UNESCO called this “deeply concerning,” noting that the road was constructed and opened for public use despite the UNESCO World Heritage Committee’s earlier misgivings.
“The implementation of appropriate mitigation measures is crucial to protect the property’s fragile alpine ecosystem,” UNESCO said. It added it was also in the dark about what mitigation measures had been or were planned to be implemented, despite having previously requested that information from the Indonesian government.
Besides the lack of transparency on the road project and the implementation of the mitigation measures, UNESCO also raised concerns over the government’s decision to allow a wide range of activities, mainly infrastructure development.
Among the infrastructure projects permitted by the government are roads, airport, seaport jetty, radio communication tower, lighthouse, and helipad. These are limited to a “special use zone” spanning 43,714 hectares (108,000 acres) of the park.
But UNESCO said the zoning still raises concern as it still falls within the national park’s boundaries and thus might negatively impact the outstanding universal value of the region. It said such a wide range of activities should be completely banned within the national park and directed outside of the boundaries.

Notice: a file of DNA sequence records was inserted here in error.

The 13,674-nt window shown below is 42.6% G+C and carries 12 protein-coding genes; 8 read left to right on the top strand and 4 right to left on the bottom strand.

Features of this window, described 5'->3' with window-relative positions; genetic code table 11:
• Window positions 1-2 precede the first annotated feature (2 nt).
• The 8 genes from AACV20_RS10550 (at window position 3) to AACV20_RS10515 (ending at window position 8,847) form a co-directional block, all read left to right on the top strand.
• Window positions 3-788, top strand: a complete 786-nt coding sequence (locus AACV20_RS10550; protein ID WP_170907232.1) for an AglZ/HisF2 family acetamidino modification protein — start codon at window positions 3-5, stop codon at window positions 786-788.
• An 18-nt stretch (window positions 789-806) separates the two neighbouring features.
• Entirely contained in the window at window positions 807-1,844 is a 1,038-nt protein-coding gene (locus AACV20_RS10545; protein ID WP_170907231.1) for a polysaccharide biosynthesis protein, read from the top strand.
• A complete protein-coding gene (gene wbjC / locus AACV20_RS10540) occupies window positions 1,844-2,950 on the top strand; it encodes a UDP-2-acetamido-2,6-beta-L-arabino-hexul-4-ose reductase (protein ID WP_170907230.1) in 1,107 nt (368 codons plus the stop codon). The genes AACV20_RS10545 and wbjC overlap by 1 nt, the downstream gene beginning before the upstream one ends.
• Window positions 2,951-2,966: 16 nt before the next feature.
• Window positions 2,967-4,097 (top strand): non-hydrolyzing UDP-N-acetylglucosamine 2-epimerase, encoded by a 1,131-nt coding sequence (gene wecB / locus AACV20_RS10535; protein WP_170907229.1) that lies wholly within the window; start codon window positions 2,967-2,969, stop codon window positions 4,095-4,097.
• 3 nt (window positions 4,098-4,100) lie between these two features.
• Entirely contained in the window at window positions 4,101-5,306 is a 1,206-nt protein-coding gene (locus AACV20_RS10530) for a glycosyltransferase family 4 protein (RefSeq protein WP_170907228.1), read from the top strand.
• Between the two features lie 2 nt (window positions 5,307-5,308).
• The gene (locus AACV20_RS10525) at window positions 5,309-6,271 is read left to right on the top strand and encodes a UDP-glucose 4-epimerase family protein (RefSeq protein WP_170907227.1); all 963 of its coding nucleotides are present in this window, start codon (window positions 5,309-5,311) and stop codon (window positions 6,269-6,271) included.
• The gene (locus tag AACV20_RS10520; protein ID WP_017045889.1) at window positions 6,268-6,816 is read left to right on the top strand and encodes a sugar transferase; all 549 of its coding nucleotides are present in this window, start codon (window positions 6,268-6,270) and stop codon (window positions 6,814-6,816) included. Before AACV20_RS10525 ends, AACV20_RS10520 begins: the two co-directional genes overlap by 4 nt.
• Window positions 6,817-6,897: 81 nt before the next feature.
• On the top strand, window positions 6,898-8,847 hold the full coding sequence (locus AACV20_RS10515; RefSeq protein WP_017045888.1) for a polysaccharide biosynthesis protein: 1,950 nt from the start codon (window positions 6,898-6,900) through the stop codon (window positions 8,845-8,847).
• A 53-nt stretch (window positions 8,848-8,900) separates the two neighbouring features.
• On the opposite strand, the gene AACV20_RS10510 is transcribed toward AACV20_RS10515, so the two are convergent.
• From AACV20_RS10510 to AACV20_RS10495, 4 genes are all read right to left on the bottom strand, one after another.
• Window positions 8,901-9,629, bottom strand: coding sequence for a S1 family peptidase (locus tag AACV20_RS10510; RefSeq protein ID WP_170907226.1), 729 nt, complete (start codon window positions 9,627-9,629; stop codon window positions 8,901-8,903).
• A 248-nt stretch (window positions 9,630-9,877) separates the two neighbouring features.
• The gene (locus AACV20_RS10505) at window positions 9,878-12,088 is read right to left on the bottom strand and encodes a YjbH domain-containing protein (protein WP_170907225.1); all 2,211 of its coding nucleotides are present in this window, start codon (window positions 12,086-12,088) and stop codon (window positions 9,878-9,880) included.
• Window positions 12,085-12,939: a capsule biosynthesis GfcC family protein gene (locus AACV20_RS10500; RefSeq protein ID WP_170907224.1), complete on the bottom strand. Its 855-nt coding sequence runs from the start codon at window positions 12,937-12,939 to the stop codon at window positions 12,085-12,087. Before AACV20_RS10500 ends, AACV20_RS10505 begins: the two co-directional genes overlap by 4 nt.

In a bid to preserve the ecosystems in the national park, the government has established a core zone and a wilderness zone, which account for 35% and 36% of the park’s area, respectively. The core zone is described as carrying the property’s outstanding universal value and is home to a number of endangered species, such as long-beaked echidnas (Zaglossus spp.) and dingiso tree-kangaroos (Dendrolagus mbaiso). This core zone is surrounded by the wilderness zone, which protects it from external threats.
UNESCO calls the government’s zoning misguided, saying it should work to ensure the protection of the outstanding universal value across the entire Lorentz National Park, rather than confining it within the core zone.